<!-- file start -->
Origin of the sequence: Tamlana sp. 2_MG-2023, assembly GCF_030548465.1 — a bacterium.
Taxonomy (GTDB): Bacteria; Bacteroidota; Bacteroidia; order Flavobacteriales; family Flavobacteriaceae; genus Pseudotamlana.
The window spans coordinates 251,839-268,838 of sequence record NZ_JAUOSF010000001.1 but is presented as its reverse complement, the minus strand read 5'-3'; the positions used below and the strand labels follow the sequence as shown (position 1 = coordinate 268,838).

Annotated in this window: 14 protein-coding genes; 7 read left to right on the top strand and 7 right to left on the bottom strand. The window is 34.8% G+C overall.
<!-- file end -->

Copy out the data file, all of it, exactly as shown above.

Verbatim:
Origin of the sequence: Tamlana sp. 2_MG-2023, assembly GCF_030548465.1 — a bacterium.
Taxonomy (GTDB): Bacteria; Bacteroidota; Bacteroidia; order Flavobacteriales; family Flavobacteriaceae; genus Pseudotamlana.
The window spans coordinates 251,839-268,838 of sequence record NZ_JAUOSF010000001.1 but is presented as its reverse complement, the minus strand read 5'-3'; the positions used below and the strand labels follow the sequence as shown (position 1 = coordinate 268,838).

Annotated in this window: 14 protein-coding genes; 7 read left to right on the top strand and 7 right to left on the bottom strand. The window is 34.8% G+C overall.